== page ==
Dubai and dogs. Have you heard something such as “dogs aren’t welcome in Dubai” or that “dogs get treated badly” or that “Dubai isn’t a very dog-friendly place”? Well, given the number of people you will meet, as an expatriate, who have not just one, but multiple dogs, there seems to be something of a disconnect between the misconceptions above and the reality of dog-owning in this Middle Eastern hotspot.
Like many things, it’s cultural…
Westerners have a generally similar attitude to dogs; man’s best friend, right? And of course, this attitude is reinforced in popular media mirroring of our cultural practices and beliefs: Greyfriars Bobbie, Lassie, Tin Tin’s dog Snowy and many others. But even amongst those who like dogs, not everybody likes dogs in exactly the same way.
Now, the Italians and French are both, broadly speaking, dog-loving cultures. So indeed are the English and New Zealanders. But the latter two would be appalled to see people bringing dogs into restaurants and other places where food is prepared or on sale.
Yet that doesn’t make the English or Kiwis dog-haters: they just have a different set of cultural practices in play behind their love of dogs.
Well, so too with dogs and Dubai. Learn what’s culturally acceptable with regard to dogs and dog ownership and perceived problems will likely vanish.
The climate isn’t very dog-friendly
Two things to remember: in the summer months, the outside temperature can frequently reach 50°C and is routinely in the mid 40s on a daily basis. Secondly, a lot of expats opt to live in high-rise apartments; villas, with yards and gardens are available of course, but they tend to be a lot more expensive to rent and definitely more expensive in terms of utility costs.
Do you really want to subject your dog this, if you shift to Dubai? Yes, apartments and villas are air-conditioned, but dogs need exercise and you might find providing them with this on a regular basis more than you can cope with.
But there are plenty of dogs in Dubai
There are lots of dogs here. I’d guess that a majority of dog-owners didn’t, in fact, arrive with their pets, but acquired them here and will take them with them when they leave. You can buy pretty much every breed of dog you can think of here via pet-shops and specialised breeding centres.
In addition to this way of coming by a dog, there is also a thriving animal-rescue, adopt-a-dog network which aims to rehome the abandoned or unwanted members of Dubai’s dog population.
One such group is K9 Friends, but there are a number of others, as a quick search will bring to light. And yes, I think we can take it as read that the organizations and the people who run them, often voluntarily, are very dog-friendly.
Also dog-friendly, but perhaps for a more commercial reason, are Dubai’s numerous pet-shops. They will be very happy to supply all your dog-owning needs as well as supply specialist services, such as bathing and grooming.
And Dubai has plenty of Veterinary clinics as well, who are on-hand for emergency medical interventions as well as regular care and pet maintenance products and services.
It is necessary to have your dogs and cats chipped for identification and vaccinated yearly. Without these precautions you could be fined (unlikely, really), but it would be near impossible to take your pet with you when you leave the country.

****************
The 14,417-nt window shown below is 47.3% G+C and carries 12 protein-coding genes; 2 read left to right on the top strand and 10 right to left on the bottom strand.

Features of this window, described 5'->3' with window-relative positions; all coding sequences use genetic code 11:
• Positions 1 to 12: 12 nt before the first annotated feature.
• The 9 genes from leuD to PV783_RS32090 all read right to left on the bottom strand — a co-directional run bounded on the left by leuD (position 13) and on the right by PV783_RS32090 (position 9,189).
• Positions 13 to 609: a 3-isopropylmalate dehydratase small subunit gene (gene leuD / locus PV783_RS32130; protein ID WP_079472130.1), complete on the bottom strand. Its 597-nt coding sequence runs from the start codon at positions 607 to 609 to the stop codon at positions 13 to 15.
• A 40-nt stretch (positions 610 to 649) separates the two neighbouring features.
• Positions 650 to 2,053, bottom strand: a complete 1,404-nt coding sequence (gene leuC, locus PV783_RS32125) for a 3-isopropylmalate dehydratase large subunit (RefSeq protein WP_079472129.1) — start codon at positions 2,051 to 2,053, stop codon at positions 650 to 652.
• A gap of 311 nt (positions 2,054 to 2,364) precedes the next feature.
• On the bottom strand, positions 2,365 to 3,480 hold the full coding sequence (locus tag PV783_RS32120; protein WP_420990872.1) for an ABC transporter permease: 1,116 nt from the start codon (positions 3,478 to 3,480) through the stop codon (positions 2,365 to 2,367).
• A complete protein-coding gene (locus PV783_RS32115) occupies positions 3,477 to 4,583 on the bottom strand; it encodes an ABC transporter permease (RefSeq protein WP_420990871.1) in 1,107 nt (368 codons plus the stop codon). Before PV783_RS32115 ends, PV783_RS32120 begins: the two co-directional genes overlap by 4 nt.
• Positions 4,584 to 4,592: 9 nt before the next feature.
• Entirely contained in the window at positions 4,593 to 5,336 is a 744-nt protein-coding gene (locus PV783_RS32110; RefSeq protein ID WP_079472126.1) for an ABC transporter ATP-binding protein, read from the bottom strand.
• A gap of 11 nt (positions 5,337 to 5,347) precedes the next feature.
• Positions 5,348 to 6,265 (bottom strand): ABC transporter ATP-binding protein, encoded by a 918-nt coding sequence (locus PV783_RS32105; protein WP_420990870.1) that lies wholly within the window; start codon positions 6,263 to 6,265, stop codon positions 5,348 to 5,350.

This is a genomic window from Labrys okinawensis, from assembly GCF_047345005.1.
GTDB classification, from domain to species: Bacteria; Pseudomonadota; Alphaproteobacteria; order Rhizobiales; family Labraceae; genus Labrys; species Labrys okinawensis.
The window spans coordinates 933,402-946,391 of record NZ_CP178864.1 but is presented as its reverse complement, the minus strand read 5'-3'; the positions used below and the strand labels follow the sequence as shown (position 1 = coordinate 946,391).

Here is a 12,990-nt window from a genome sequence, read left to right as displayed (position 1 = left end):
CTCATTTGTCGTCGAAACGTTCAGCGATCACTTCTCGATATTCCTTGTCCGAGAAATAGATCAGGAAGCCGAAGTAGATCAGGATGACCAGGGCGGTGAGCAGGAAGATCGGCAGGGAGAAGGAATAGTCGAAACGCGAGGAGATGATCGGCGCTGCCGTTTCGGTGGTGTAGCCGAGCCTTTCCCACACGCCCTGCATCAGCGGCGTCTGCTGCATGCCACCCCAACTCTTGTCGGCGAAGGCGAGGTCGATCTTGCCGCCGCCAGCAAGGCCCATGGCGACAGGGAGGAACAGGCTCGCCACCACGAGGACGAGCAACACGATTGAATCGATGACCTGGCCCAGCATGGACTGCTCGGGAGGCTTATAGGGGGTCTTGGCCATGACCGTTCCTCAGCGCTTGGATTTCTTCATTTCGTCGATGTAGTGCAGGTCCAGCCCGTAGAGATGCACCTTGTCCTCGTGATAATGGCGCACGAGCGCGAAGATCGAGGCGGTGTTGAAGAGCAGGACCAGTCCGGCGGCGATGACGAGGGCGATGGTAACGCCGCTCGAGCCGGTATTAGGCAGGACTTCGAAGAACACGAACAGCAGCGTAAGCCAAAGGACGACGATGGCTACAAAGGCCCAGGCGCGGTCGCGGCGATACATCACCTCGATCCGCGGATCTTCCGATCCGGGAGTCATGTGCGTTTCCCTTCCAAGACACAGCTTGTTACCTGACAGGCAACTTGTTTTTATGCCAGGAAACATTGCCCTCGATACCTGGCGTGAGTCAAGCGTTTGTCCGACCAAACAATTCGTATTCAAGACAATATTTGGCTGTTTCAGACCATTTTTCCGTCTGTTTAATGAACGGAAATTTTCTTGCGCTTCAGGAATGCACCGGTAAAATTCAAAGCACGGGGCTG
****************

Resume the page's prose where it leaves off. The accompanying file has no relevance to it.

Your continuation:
Much has changed and, while I applaud this level of health consciousness especially when shuffling between countries, I am nostalgic for those days, now long gone, when people checked giant dogs and their cages in as part of their normal luggage.
But I hear that you can’t take your dog to all sorts of places…
That’s generally true. Dubai is probably a lot stricter than say, Italy or France, but probably no stricter than parts of the USA. Recently, a lot of dog-loving residents of Dubai’s up-market Marina area were incensed because the developers of the area had imposed a ban on dogs, even on leashes, on the waterfront promenade walks.
Other new, and desirable areas, like Dubai’s Jumeirah Beach Residence also have dog bans in place, but at least it will be clearly sign-posted, so watch out for signs telling you if dogs are welcome or not.
One person’s problem is another’s opportunity
Dubai being the entrepreneurial melting pot that it is, you couldn’t have a large, aggrieved group like dog-owners with nowhere to exercise their dogs without someone seeing a niche to provide a service.
One such service is offered in the Al Barsha area (out behind the Mall of the Emirates). So far, this seems to be an informal arrangement, using an area of undeveloped land and at the time of writing, appears to be free, but this may change, or the land may be taken for development. You can read about it on the bringfido website.
The services offered to dog owners by DogWalk are very Dubai. We’re now moving rapidly into “if you can pay for it, we can provide it” country. But to be fair, facilities and expertise are rarely free and if the service is good, meets your needs, then why shouldn’t the providers, who’ve taken the risks and done the market research, make a living from it.
Finally, there’s this: just opened in early April. Worried about what to do with Rex, or Rover when the family jets off to cooler climes for the summer? Well, don’t be: the first paragraph says it all. You can stay in touch (online) with your canine pal 24/7 via web cams in his suite, which, in addition to being air-conditioned (of course) also boasts orthopaedic mattresses and an LCD flat screen TV. I wonder what movie dogs like the most?
Could it really get any more dog-friendly than this?